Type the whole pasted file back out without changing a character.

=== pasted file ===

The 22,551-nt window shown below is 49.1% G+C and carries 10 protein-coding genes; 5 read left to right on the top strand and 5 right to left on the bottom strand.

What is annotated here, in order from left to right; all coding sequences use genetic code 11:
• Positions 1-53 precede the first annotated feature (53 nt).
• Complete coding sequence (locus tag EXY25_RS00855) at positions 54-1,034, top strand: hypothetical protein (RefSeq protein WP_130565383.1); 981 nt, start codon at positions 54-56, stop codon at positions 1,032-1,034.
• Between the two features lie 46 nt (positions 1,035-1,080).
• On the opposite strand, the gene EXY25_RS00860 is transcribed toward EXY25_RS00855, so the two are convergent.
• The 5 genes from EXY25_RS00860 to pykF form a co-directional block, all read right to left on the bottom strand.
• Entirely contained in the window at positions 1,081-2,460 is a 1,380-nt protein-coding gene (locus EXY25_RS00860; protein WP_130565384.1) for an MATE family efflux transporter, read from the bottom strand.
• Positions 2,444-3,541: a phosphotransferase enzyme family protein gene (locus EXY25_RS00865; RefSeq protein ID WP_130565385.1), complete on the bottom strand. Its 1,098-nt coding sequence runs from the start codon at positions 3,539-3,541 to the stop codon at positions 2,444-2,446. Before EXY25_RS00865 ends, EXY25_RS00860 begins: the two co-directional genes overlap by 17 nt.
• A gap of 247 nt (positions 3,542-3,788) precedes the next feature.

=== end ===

The 22,551-nt window shown below is 49.1% G+C and carries 10 protein-coding genes; 5 read left to right on the top strand and 5 right to left on the bottom strand.

What is annotated here, in order from left to right; all coding sequences use genetic code 11:
• Positions 1-53 precede the first annotated feature (53 nt).
• Complete coding sequence (locus tag EXY25_RS00855) at positions 54-1,034, top strand: hypothetical protein (RefSeq protein WP_130565383.1); 981 nt, start codon at positions 54-56, stop codon at positions 1,032-1,034.
• Between the two features lie 46 nt (positions 1,035-1,080).
• On the opposite strand, the gene EXY25_RS00860 is transcribed toward EXY25_RS00855, so the two are convergent.
• The 5 genes from EXY25_RS00860 to pykF form a co-directional block, all read right to left on the bottom strand.
• Entirely contained in the window at positions 1,081-2,460 is a 1,380-nt protein-coding gene (locus EXY25_RS00860; protein WP_130565384.1) for an MATE family efflux transporter, read from the bottom strand.
• Positions 2,444-3,541: a phosphotransferase enzyme family protein gene (locus EXY25_RS00865; RefSeq protein ID WP_130565385.1), complete on the bottom strand. Its 1,098-nt coding sequence runs from the start codon at positions 3,539-3,541 to the stop codon at positions 2,444-2,446. Before EXY25_RS00865 ends, EXY25_RS00860 begins: the two co-directional genes overlap by 17 nt.
• A gap of 247 nt (positions 3,542-3,788) precedes the next feature.